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How to Pick a Medical Alert System

You’ve probably seen the ads on TV and in magazines—especially that iconic “I’ve fallen, and I can’t get up” commercial that, yes, is still running. The makers of medical alert systems promise swift help in the event that you have a medical emergency while home alone, whether it’s a fall or symptoms of a heart attack, stroke, or seizure. The ads are reaching a receptive audience: Sales of med-alert services are growing and expected to continue doing so as the baby boom generation ages.

Should you consider buying one, for either yourself or an aging parent who spends time alone? Here’s a quick guide on what the systems offer and what to look for when you shop:

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Medical-Alert-System-300x279 How to Pick a Medical Alert System

Medical Alert System

Medical alert systems were introduced in the 1970s as simple push-button devices worn around the neck. They summoned help by signaling a base station connected to a home phone line that would alert a callcenter operator. Today’s systems are still wearable, but you can also mount help buttons throughout the home that allow for two-way voice communication with call centers. Some offer motion-sensitive pendants that can detect a fall and automatically place a call for help.

Who needs one? Most buyers purchase a system for an aging parent who lives alone so that they can get help quickly if needed. Tat person might be at a heightened risk for falls because of poor eyesight or memory changes, says Barbara Resnick, Ph.D., professor of nursing at the University of Maryland and past president of the American Geriatrics Society. The systems can also be useful in nonemergency situations where the user doesn’t need an ambulance but does need someone to come to their aid. The call center will alert a preselected relative or friend who can come over and assist.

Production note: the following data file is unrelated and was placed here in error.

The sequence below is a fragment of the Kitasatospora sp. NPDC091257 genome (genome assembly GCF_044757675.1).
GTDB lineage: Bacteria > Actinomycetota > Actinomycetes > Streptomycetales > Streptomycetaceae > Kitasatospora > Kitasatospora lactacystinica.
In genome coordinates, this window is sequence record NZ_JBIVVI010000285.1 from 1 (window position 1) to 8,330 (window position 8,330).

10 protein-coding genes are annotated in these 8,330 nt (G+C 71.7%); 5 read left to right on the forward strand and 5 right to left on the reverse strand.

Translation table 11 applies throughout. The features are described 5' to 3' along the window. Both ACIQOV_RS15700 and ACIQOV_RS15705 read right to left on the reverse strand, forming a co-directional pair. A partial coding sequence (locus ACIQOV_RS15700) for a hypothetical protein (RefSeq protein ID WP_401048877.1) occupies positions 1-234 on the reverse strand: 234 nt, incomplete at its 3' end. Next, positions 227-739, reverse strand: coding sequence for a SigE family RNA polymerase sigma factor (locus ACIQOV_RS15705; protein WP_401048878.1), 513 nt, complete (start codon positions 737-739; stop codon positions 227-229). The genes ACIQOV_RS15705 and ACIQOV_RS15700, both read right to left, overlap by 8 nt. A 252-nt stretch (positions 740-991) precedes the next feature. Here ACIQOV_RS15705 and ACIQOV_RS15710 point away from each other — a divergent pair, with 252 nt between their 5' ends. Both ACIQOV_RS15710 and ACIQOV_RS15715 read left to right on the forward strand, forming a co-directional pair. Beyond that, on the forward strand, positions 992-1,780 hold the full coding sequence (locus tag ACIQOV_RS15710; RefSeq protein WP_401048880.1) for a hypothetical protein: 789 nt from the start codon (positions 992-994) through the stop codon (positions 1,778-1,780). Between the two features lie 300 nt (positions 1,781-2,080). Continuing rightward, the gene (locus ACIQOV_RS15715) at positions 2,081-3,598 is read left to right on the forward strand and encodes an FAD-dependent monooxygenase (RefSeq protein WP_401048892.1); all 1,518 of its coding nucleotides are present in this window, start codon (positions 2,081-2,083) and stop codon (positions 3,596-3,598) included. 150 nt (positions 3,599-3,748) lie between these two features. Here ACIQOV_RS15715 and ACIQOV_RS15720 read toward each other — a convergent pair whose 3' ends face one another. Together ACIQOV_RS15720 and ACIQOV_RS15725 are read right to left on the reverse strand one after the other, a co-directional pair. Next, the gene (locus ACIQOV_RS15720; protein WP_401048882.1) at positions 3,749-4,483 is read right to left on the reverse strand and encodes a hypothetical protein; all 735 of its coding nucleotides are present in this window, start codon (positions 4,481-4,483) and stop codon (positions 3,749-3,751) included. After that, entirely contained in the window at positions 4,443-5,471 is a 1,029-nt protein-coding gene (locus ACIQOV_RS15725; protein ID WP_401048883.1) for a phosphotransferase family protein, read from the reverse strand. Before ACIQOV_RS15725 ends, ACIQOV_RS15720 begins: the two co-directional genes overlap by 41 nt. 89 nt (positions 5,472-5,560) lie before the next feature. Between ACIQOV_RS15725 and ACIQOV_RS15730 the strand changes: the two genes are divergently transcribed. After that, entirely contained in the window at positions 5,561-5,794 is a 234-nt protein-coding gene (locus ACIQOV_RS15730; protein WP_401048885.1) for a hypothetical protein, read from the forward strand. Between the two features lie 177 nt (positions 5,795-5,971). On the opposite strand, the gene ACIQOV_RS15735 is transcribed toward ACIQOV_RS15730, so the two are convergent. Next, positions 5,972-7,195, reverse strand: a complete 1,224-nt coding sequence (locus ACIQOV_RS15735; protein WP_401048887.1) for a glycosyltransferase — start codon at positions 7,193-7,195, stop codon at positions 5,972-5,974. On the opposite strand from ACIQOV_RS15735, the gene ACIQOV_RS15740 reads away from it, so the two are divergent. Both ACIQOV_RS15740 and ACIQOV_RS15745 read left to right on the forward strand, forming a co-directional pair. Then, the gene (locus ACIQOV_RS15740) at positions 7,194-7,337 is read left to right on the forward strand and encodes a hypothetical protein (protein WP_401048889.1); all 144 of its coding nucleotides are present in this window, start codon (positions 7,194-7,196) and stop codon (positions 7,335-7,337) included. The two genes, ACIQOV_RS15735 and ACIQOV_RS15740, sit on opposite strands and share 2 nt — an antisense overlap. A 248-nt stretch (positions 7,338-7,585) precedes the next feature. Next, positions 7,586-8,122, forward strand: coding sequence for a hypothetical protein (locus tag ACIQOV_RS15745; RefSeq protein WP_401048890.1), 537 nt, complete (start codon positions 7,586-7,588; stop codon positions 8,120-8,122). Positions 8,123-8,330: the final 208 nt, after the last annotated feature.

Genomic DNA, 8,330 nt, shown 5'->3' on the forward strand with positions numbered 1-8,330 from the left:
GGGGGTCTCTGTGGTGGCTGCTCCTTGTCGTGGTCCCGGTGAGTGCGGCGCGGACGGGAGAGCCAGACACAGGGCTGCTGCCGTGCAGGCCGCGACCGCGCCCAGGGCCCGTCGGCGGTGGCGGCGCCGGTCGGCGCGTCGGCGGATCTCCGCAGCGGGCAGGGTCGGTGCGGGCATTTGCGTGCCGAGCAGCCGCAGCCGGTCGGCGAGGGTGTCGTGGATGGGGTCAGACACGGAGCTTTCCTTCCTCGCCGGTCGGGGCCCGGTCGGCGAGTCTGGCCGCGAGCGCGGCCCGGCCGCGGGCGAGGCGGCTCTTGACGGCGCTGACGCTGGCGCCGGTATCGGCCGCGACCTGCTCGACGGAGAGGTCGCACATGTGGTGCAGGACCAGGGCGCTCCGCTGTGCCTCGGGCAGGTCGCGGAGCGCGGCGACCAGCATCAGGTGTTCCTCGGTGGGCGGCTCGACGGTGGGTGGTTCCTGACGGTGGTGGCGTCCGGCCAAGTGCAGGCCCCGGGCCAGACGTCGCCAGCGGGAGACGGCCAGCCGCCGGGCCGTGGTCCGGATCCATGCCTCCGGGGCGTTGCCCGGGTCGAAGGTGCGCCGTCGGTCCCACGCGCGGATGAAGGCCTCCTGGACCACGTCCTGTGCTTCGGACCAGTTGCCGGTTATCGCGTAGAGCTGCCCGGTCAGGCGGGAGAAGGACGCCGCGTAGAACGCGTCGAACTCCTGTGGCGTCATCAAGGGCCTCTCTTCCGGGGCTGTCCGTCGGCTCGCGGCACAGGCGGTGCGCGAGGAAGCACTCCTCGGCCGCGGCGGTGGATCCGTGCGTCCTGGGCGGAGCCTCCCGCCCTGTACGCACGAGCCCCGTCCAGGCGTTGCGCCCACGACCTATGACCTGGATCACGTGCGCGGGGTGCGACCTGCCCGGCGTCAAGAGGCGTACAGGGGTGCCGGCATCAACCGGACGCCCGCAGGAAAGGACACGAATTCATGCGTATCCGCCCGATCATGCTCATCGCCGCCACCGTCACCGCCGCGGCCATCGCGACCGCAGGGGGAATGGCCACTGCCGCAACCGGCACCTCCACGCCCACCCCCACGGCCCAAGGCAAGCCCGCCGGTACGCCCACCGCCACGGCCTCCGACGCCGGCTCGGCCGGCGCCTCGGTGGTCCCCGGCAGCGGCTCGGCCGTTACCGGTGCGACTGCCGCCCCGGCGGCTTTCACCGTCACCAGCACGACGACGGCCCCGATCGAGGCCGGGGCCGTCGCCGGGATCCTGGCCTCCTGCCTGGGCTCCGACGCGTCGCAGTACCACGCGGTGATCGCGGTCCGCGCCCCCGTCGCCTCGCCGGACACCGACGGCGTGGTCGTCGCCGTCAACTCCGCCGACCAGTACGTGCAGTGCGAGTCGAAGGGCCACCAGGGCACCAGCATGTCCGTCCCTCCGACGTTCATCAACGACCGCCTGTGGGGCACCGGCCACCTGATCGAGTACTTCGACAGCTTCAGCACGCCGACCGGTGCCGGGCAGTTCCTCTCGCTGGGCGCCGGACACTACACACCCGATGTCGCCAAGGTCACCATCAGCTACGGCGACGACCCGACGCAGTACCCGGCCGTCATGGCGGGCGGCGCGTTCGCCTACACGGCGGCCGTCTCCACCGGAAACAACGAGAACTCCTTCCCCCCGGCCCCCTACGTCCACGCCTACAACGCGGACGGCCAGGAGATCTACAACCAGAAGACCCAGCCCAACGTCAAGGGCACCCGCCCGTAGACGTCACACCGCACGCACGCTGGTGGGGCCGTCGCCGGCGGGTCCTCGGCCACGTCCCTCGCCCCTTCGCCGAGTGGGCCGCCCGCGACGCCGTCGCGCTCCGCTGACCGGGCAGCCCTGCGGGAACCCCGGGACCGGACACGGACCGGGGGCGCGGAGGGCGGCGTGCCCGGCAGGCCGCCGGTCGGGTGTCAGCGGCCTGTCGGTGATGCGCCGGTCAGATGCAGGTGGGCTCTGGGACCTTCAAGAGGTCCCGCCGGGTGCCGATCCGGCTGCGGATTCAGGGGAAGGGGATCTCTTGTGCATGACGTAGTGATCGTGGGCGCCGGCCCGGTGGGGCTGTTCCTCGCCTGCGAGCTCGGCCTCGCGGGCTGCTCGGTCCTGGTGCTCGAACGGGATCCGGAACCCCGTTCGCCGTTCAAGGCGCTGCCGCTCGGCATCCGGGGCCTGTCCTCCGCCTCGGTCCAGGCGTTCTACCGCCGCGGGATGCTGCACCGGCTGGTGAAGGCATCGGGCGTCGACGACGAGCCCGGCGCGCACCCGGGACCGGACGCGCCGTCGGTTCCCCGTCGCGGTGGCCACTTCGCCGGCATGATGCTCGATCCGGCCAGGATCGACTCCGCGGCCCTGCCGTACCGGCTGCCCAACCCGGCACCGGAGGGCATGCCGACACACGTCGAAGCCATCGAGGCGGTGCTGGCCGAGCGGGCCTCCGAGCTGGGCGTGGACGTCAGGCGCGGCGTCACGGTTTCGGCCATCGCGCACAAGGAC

What to look for

If you’re in the market for a medical alert system, the experts we consulted said the best ones meet all or most of the following criteria:

  • It works for a user’s specific disability. For example, a stroke survivor may need a device he or she can activate with one hand.
  • It offers a choice of a wristband and/or neck pendant. Cords worn around the neck can pose a strangulation risk; wristbands might irritate people with skin conditions.
  • It includes help buttons that can be wallmounted near the floor in multiple rooms in case the user falls and isn’t wearing the pendant.
  • It offers multiple choices for whom to contact if you need help, from emergency services to a friend or relative who lives nearby.
  • It has a battery backup in case of a power failure.
  • The base station can be contacted from anywhere on your property—even in the yard or at your mailbox.
  • The company has its own monitoring center, located in the U.S., and employs its own trained emergency operators (rather than contracting that function out).
  • The monitoring center has been certified by Underwriters Laboratories (UL), a nonprofit safety and consulting company.

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